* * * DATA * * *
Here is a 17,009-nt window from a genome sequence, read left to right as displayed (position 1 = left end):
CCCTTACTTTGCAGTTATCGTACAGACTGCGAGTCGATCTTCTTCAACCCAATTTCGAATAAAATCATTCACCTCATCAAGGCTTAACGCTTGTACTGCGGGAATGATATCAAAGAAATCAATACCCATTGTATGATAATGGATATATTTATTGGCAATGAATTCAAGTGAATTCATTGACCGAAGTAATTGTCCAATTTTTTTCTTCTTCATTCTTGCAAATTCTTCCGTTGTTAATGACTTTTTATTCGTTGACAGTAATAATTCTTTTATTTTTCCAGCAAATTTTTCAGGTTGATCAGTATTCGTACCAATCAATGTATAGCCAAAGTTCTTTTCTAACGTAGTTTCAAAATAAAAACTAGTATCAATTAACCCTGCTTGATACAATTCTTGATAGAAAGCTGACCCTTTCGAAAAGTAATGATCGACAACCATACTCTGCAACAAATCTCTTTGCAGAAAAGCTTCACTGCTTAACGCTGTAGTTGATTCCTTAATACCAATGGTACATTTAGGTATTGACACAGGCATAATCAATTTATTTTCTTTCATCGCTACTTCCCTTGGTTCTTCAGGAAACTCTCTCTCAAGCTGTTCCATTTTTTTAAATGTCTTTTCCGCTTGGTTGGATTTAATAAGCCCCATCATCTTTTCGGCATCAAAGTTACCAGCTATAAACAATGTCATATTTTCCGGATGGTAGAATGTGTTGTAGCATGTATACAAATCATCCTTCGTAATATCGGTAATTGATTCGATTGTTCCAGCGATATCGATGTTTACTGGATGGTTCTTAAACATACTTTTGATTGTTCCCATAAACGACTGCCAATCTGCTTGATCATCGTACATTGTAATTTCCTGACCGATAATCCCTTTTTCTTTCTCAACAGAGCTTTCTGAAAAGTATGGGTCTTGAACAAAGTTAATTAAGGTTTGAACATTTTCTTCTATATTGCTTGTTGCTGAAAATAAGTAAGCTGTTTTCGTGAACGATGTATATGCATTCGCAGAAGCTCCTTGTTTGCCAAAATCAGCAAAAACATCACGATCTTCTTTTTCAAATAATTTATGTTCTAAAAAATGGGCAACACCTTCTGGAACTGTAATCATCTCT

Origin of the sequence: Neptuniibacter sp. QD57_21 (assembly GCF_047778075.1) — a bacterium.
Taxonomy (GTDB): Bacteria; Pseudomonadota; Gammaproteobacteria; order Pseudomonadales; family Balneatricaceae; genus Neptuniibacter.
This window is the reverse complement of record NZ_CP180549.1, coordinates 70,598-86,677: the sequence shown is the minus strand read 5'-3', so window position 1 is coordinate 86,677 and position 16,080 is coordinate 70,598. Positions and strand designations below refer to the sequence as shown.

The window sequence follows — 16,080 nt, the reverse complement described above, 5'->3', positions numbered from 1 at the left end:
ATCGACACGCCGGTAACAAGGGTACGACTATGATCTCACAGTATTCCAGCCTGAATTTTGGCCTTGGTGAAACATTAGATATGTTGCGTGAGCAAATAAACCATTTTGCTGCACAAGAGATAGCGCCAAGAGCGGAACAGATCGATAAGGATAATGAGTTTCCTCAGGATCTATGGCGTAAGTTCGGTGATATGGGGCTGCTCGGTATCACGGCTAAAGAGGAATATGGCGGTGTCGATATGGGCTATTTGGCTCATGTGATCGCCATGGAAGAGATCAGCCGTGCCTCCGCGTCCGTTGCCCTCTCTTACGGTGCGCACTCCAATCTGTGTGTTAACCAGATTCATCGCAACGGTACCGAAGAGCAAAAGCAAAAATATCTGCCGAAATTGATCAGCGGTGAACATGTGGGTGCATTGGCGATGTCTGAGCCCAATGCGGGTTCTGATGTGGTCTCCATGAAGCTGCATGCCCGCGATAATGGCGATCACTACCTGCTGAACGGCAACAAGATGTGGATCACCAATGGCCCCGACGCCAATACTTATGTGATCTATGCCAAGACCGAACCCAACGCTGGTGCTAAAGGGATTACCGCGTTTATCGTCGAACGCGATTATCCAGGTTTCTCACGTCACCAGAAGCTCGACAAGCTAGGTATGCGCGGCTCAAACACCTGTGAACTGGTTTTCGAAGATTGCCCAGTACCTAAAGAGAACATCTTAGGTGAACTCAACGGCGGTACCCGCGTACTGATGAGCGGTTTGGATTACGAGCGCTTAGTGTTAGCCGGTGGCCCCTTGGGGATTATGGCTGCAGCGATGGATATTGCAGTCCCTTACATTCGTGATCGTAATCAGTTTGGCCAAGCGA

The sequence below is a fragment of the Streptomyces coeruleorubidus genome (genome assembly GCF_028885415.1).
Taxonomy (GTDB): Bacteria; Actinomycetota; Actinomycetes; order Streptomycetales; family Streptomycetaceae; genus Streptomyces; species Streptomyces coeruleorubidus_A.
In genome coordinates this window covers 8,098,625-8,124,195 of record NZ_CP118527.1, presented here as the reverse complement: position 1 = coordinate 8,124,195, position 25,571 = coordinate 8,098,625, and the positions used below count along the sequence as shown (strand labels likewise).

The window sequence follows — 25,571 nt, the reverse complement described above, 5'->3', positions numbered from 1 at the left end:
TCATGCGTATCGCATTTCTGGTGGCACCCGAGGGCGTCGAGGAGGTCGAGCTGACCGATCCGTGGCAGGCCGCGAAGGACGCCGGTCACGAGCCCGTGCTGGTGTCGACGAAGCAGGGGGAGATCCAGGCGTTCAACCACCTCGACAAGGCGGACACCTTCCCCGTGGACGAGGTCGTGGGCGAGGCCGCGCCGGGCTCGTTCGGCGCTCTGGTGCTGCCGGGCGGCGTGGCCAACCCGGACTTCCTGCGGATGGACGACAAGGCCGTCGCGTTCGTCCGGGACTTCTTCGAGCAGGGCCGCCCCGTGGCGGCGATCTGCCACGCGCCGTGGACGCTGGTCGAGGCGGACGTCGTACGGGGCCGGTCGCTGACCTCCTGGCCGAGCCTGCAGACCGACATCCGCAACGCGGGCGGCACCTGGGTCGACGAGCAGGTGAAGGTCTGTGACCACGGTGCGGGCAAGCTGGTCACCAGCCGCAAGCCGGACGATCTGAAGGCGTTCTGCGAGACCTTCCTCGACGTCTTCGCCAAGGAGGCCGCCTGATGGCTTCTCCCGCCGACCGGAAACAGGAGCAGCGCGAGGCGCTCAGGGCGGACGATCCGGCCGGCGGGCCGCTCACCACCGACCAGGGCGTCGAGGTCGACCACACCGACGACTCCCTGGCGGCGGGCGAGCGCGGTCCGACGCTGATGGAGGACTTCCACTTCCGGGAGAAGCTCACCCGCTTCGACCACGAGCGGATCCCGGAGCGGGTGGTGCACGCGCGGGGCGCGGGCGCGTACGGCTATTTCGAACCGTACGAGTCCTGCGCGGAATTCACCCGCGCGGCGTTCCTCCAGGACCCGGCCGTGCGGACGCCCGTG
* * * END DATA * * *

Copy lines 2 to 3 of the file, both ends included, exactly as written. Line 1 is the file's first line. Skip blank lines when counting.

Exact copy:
CCCTTACTTTGCAGTTATCGTACAGACTGCGAGTCGATCTTCTTCAACCCAATTTCGAATAAAATCATTCACCTCATCAAGGCTTAACGCTTGTACTGCGGGAATGATATCAAAGAAATCAATACCCATTGTATGATAATGGATATATTTATTGGCAATGAATTCAAGTGAATTCATTGACCGAAGTAATTGTCCAATTTTTTTCTTCTTCATTCTTGCAAATTCTTCCGTTGTTAATGACTTTTTATTCGTTGACAGTAATAATTCTTTTATTTTTCCAGCAAATTTTTCAGGTTGATCAGTATTCGTACCAATCAATGTATAGCCAAAGTTCTTTTCTAACGTAGTTTCAAAATAAAAACTAGTATCAATTAACCCTGCTTGATACAATTCTTGATAGAAAGCTGACCCTTTCGAAAAGTAATGATCGACAACCATACTCTGCAACAAATCTCTTTGCAGAAAAGCTTCACTGCTTAACGCTGTAGTTGATTCCTTAATACCAATGGTACATTTAGGTATTGACACAGGCATAATCAATTTATTTTCTTTCATCGCTACTTCCCTTGGTTCTTCAGGAAACTCTCTCTCAAGCTGTTCCATTTTTTTAAATGTCTTTTCCGCTTGGTTGGATTTAATAAGCCCCATCATCTTTTCGGCATCAAAGTTACCAGCTATAAACAATGTCATATTTTCCGGATGGTAGAATGTGTTGTAGCATGTATACAAATCATCCTTCGTAATATCGGTAATTGATTCGATTGTTCCAGCGATATCGATGTTTACTGGATGGTTCTTAAACATACTTTTGATTGTTCCCATAAACGACTGCCAATCTGCTTGATCATCGTACATTGTAATTTCCTGACCGATAATCCCTTTTTCTTTCTCAACAGAGCTTTCTGAAAAGTATGGGTCTTGAACAAAGTTAATTAAGGTTTGAACATTTTCTTCTATATTGCTTGTTGCTGAAAATAAGTAAGCTGTTTTCGTGAACGATGTATATGCATTCGCAGAAGCTCCTTGTTTGCCAAAATCAGCAAAAACATCACGATCTTCTTTTTCAAATAATTTATGTTCTAAAAAATGGGCAACACCTTCTGGAACTGTAATCATCTCT

Origin of the sequence: Neptuniibacter sp. QD57_21 (assembly GCF_047778075.1) — a bacterium.